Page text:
I have had a fascination with the Festival of Britain since I came across one of its guidebooks several years ago and wrote an article about it for Eye magazine’s blog. In my day job I have also had the pleasure of hearing Abram Games’ daughter, Naomi Games, talk to students about her father’s work, (for the uninitiated, it was Abram Games that designed the FoB logo). Further to this, I have a keen interest in modernist design principles, and in particular the work of the Design Research Unit who played a key role in the planning and organisation of the 1951 Festival. It is therefore not surprising that when driving through the Lincolnshire village of Barnetby Le Wold while on holiday with my wife recently, that my eye caught sight of the familiar logo. However, the fact it was set into the concrete of a bench by a very busy roundabout was the last place I expected to see it.
In October last year I wrote about the visual identity for Hull City of Culture 2017. I’d mostly only ever heard negative things about the city but vowed to go there this year after seeing this deliberately attention grabbing piece of branding. Claire and I duly booked our summer holiday in the beautiful Lincolnshire Wolds for last week so that we could take a day out in Yorkshire, and Hull did not disappoint.
I took a dérive to work the other day and came across road work annotations on the pavement. I’ve seen these many times before, and often photographed them, but yesterday’s discovery prompted me to pull the more interesting images together in one place. When cropping some of these square, the reference to Mark Boyle and the Boyle Family‘s work is obvious to see.
In the aftermath of the recent horrendous Manchester and London terrorist attacks, I was puzzled by the imagery used to accompany a new police warning advising people to RUN, HIDE and TELL if they should find themselves in the midst of such a situation.
Seeing this for the first time on the Channel 4 news, it puzzled me as to exactly what the middle image was. In focusing on trying to decode the visual I didn’t really read the word sitting beside it. As a result, I had to stare at the paused picture for some time before I saw what it was supposed to be—someone peeping out from behind an object. Before this realisation, my mind pictured it as a distorted question mark. In this, I also became aware that because of my confusion I was unwittingly put in the position of someone who didn’t read English, making the visual communication more important.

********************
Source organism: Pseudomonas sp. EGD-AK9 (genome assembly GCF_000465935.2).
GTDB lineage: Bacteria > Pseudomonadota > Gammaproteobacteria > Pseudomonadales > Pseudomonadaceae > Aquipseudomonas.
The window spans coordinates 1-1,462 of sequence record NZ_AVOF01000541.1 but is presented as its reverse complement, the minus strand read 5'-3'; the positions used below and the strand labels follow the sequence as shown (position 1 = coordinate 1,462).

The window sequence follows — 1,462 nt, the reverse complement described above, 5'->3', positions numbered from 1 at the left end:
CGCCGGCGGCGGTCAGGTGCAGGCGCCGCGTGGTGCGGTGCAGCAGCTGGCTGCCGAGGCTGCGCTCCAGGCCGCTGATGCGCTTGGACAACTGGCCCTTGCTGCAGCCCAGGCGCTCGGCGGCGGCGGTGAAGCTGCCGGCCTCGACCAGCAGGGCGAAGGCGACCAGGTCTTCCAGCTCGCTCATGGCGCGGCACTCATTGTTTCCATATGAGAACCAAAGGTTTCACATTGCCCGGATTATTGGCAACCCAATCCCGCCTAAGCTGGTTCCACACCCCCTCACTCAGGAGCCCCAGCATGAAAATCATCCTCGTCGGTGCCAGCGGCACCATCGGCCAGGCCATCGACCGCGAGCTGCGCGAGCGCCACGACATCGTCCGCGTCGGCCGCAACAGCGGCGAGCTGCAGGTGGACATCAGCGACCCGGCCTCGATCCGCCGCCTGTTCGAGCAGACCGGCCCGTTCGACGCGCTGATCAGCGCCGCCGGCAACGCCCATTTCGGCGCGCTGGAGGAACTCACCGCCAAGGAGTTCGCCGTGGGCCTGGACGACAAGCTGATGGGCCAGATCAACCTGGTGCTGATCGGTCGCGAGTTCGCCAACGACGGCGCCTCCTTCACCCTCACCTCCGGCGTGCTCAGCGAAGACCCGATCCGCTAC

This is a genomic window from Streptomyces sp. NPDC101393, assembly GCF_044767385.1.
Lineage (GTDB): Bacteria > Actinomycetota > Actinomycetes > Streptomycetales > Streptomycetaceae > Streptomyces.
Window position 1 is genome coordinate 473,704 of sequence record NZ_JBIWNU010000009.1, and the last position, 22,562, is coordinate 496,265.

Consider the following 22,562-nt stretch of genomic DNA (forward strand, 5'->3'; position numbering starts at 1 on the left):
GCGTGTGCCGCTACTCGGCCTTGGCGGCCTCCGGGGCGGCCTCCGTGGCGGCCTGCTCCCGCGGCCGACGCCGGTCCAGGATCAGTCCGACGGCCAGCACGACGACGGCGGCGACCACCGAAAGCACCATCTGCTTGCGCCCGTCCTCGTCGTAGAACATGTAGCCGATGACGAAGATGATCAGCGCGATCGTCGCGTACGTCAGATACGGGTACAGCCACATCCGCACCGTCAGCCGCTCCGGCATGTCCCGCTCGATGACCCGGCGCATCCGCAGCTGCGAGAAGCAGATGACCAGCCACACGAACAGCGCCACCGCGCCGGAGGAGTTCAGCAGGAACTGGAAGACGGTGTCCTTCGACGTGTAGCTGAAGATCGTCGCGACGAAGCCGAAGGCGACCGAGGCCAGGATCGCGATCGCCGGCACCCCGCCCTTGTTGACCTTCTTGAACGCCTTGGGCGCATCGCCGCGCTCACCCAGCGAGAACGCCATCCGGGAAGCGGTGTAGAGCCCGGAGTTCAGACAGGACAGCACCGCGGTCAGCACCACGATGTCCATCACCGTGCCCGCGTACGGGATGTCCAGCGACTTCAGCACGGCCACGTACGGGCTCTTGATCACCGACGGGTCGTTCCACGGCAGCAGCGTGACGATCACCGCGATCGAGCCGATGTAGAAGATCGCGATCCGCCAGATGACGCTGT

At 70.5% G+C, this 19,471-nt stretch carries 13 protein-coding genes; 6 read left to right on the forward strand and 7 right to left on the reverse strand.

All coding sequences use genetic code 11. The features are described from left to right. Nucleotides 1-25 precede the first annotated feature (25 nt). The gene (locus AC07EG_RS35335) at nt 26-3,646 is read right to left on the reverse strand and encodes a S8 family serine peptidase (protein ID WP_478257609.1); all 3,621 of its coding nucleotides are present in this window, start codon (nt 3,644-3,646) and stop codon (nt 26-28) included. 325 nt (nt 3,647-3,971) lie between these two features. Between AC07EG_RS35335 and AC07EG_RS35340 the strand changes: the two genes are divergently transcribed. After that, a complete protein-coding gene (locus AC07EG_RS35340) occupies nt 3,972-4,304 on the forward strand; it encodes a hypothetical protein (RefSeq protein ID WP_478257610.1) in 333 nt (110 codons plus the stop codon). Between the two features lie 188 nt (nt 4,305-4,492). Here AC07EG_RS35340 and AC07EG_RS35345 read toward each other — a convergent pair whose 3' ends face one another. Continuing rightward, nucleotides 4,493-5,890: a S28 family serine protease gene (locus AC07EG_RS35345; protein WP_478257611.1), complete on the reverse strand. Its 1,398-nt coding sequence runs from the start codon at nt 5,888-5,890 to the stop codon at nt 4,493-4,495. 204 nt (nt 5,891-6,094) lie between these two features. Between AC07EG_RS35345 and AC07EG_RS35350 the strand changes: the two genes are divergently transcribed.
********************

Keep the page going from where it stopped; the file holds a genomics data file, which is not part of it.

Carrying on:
Of course, deliberate ambiguity has a place in graphic design. In using negative space, the work of illustrator Noma Bar, or the classic of the genre, the Fed Ex arrow, are perfect examples of how duality in an image can captivate an audience and engage them intellectually. Once decoded, the viewer’s ego is massaged that they have ‘got it’. More importantly though—once seen, the previously hidden image can not be unseen, and this reinforces the message.
Now too, with the Run Hide Tell images, I cannot not see what the HIDE image is meant to be. But with that initial questioning of what I was looking at, my visual perception was confused. The fact that it took me a while to decode the image brings to question its effectiveness in a situation no one wants to find themselves in. In just such an instance, visual ambiguity is the last thing anyone needs.
It’s good to have a side project on the go. Of the many I have, they usually just languish somewhere on a hard-drive, or occasionally get posted to Instagram without anyone being any the wiser that they are part of a themed project. However, I’ve just launched a Tumblr of Glasses off, a completely pointless exercise where-by I photograph my glasses laid over an image of someone’s face. *
Being shortsighted I have to take my spectacles off to read, and last year when flicking through the August issue of the British Journal of Photography, I noticed that as my glasses lay next to the magazine they almost perfectly fitted the image by Debashish Chakrabarty on the cover. The fact that I shave my hair short made it doubly fitting, and this image formed my social media profile picture for sometime after that. Continue reading
After my last walk in Chelmsford, I’ve been noticing more and more temporary banners tied to railings. So today I took a short walk around my local area to capture those I had seen whilst in the car.
Unlike many that I saw in Essex, the ones I saw today were mostly ‘official’, in that what was being advertised/promoted related to the property owner of the railings they were attached to. For example, Ipswich NHS Trust banners outside the hospital and the local St Elizabeth’s Hospice railings were covered in banners for fundraising events. Continue reading